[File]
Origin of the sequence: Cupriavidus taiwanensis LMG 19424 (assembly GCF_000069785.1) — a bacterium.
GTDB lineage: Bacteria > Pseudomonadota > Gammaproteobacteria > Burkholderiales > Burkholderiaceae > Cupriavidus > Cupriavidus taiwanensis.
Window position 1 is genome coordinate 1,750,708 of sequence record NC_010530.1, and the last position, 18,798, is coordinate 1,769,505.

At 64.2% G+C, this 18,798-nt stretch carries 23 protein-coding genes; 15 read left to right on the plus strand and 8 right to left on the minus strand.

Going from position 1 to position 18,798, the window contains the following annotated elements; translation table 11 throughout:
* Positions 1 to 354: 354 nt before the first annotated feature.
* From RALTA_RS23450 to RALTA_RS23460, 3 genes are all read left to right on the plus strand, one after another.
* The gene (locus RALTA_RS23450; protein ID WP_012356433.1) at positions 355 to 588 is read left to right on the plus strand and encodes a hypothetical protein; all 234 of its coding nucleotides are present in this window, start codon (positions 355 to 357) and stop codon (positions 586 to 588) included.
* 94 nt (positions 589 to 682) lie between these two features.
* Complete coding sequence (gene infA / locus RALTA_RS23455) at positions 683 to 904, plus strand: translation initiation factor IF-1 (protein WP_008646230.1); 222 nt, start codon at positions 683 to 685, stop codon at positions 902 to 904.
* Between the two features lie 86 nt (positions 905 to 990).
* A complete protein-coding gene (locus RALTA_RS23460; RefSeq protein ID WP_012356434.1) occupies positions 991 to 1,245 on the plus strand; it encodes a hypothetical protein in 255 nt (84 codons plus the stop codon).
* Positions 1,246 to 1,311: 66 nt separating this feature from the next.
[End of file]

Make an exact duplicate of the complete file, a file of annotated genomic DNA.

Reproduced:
Origin of the sequence: Cupriavidus taiwanensis LMG 19424 (assembly GCF_000069785.1) — a bacterium.
GTDB lineage: Bacteria > Pseudomonadota > Gammaproteobacteria > Burkholderiales > Burkholderiaceae > Cupriavidus > Cupriavidus taiwanensis.
Window position 1 is genome coordinate 1,750,708 of sequence record NC_010530.1, and the last position, 18,798, is coordinate 1,769,505.

At 64.2% G+C, this 18,798-nt stretch carries 23 protein-coding genes; 15 read left to right on the plus strand and 8 right to left on the minus strand.

Going from position 1 to position 18,798, the window contains the following annotated elements; translation table 11 throughout:
* Positions 1 to 354: 354 nt before the first annotated feature.
* From RALTA_RS23450 to RALTA_RS23460, 3 genes are all read left to right on the plus strand, one after another.
* The gene (locus RALTA_RS23450; protein ID WP_012356433.1) at positions 355 to 588 is read left to right on the plus strand and encodes a hypothetical protein; all 234 of its coding nucleotides are present in this window, start codon (positions 355 to 357) and stop codon (positions 586 to 588) included.
* 94 nt (positions 589 to 682) lie between these two features.
* Complete coding sequence (gene infA / locus RALTA_RS23455) at positions 683 to 904, plus strand: translation initiation factor IF-1 (protein WP_008646230.1); 222 nt, start codon at positions 683 to 685, stop codon at positions 902 to 904.
* Between the two features lie 86 nt (positions 905 to 990).
* A complete protein-coding gene (locus RALTA_RS23460; RefSeq protein ID WP_012356434.1) occupies positions 991 to 1,245 on the plus strand; it encodes a hypothetical protein in 255 nt (84 codons plus the stop codon).
* Positions 1,246 to 1,311: 66 nt separating this feature from the next.